Protecting kids’ hearts and lungs
Riding on a school bus that drives down busy streets can expose children to high levels of air pollution that hurt their hearts and lungs. But there’s a fairly simple way to cut back on their exposure.
Researchers at the UCLA Fielding School of Public Health have designed an air filter for school buses that eliminates 88 percent of pollutants in the vehicles.
The researchers say that the high-efficiency cabin air (HECA) system can help the health of the 25 million U.S. children who ride on school buses daily. Children are more vulnerable to the effects of air pollution than grownups. They take faster, quicker breaths and their heart, lungs and immune systems are still immature and developing.
When the scientists studied the air quality inside school buses, they found that it was worse than air along California freeways. But in buses using the HECA system, the air was as pollution-free as the air at the beach in Santa Monica, California.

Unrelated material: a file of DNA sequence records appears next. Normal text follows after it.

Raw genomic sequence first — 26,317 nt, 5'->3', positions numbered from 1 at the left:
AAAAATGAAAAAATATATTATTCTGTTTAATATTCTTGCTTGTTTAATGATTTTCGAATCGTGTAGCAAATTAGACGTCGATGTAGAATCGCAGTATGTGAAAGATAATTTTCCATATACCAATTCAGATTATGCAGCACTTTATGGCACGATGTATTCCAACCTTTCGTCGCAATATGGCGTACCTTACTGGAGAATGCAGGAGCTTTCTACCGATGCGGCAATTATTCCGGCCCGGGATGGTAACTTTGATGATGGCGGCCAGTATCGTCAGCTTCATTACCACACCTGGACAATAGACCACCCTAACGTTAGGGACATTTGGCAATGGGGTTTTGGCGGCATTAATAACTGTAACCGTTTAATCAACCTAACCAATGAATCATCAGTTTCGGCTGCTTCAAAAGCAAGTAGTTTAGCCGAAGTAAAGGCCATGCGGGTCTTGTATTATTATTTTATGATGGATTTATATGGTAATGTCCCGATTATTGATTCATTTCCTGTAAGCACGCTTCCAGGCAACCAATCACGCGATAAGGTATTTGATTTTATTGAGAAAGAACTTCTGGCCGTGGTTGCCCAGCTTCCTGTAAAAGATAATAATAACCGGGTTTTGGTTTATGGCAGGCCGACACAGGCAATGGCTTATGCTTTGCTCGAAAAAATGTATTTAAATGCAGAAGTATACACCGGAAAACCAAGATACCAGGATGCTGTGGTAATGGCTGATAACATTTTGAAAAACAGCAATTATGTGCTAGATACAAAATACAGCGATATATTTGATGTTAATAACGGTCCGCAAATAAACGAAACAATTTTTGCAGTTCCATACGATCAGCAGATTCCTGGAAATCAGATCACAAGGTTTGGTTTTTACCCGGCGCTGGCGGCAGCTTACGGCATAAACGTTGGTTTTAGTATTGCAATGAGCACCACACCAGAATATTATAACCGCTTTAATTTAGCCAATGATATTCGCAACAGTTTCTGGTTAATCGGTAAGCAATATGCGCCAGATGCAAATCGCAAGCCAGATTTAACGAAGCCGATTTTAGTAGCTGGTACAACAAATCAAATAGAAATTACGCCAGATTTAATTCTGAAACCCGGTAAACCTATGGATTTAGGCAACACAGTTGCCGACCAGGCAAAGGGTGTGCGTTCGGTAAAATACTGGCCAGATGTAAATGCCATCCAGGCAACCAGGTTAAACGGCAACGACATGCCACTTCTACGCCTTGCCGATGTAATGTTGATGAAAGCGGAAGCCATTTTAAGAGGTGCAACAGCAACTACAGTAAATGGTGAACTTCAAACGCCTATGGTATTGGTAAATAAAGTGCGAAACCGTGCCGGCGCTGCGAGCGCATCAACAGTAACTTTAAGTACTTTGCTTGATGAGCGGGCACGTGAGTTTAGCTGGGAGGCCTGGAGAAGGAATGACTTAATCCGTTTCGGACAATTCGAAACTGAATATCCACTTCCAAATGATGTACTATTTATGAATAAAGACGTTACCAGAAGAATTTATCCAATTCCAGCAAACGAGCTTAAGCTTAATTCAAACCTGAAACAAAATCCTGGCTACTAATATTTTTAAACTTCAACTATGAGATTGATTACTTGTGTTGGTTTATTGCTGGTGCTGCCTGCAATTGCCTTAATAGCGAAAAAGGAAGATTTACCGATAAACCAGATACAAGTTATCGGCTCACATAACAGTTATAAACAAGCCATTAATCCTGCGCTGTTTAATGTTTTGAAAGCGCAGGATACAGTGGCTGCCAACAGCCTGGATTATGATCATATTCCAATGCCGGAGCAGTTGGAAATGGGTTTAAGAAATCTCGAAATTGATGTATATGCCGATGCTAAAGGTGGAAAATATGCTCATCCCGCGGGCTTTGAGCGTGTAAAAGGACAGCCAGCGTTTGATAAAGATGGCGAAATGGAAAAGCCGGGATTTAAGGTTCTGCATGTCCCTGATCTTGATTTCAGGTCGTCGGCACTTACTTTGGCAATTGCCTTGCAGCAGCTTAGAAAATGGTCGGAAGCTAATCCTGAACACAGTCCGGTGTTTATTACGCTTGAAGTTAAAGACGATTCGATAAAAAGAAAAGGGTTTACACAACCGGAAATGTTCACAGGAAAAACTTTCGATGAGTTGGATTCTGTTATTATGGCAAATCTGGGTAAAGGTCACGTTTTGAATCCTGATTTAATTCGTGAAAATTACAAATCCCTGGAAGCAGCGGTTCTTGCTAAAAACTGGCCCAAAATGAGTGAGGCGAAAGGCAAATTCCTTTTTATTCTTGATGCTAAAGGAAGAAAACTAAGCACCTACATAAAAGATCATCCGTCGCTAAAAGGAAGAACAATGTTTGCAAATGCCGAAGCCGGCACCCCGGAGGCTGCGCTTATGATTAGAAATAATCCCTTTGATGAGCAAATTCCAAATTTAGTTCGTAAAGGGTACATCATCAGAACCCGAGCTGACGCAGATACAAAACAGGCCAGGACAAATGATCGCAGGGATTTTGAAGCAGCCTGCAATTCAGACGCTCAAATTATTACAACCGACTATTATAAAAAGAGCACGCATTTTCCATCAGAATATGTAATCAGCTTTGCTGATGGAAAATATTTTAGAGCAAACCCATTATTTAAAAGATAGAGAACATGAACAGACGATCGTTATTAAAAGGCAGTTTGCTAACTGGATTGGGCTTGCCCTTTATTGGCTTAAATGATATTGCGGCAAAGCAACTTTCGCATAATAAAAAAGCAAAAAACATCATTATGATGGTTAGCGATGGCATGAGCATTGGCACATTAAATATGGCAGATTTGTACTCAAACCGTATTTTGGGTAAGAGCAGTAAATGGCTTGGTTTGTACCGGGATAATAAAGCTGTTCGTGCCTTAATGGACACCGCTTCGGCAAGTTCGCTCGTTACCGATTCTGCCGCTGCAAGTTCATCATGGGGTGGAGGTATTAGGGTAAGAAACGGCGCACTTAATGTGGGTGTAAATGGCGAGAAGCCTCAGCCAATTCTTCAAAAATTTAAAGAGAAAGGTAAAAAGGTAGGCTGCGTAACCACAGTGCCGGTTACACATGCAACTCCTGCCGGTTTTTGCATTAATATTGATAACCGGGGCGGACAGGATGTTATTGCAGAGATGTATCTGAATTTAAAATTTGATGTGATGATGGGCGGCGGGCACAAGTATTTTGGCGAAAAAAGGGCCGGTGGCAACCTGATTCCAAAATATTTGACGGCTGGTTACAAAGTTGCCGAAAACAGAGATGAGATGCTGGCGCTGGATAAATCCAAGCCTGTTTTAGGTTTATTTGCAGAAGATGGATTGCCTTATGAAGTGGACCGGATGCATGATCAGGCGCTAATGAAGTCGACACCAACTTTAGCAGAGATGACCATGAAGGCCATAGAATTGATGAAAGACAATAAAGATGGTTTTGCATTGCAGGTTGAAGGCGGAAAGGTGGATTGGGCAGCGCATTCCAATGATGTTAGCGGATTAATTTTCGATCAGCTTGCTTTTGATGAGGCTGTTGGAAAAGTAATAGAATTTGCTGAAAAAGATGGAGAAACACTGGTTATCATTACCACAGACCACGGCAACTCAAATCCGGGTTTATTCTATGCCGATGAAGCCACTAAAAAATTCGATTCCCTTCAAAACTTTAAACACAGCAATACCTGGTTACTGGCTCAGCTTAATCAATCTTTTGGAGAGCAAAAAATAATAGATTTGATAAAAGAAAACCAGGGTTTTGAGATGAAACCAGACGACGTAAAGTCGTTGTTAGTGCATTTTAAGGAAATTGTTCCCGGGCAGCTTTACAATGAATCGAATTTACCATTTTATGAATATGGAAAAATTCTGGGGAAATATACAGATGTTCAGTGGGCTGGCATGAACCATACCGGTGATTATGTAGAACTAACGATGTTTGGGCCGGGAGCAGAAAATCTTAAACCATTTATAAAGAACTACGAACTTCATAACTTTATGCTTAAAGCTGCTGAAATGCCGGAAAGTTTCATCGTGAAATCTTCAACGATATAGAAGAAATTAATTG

“During school bus commuting, children can be exposed to significantly greater levels of air pollutants than a typical resident in the South Coast air basin,” says researcher Yifang Zhu. “Studies have shown that exposure to high levels of vehicle pollution is associated with pulmonary and cardiovascular health risks, including oxidative stress, mitochondrial damage and acute pulmonary inflammation.”
The study analyzed the air inside six school buses while they were standing still and while they were being driven on major roadways in the Los Angeles area. Testing was performed on the air inside and outside the buses for pollutants including black carbon and fine and ultrafine particles.
The researchers conclude: “The developed HECA filtration system has great potential to substantially reduce children’s exposure to vehicle pollutants while commuting inside school buses.”